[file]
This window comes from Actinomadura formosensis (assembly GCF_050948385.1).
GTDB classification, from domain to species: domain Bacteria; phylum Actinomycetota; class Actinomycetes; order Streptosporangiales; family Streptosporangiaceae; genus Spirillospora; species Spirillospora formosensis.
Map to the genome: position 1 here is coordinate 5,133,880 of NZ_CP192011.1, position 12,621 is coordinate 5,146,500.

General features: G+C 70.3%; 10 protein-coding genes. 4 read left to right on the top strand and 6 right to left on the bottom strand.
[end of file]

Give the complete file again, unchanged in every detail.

This window comes from Actinomadura formosensis (assembly GCF_050948385.1).
GTDB classification, from domain to species: domain Bacteria; phylum Actinomycetota; class Actinomycetes; order Streptosporangiales; family Streptosporangiaceae; genus Spirillospora; species Spirillospora formosensis.
Map to the genome: position 1 here is coordinate 5,133,880 of NZ_CP192011.1, position 12,621 is coordinate 5,146,500.

General features: G+C 70.3%; 10 protein-coding genes. 4 read left to right on the top strand and 6 right to left on the bottom strand.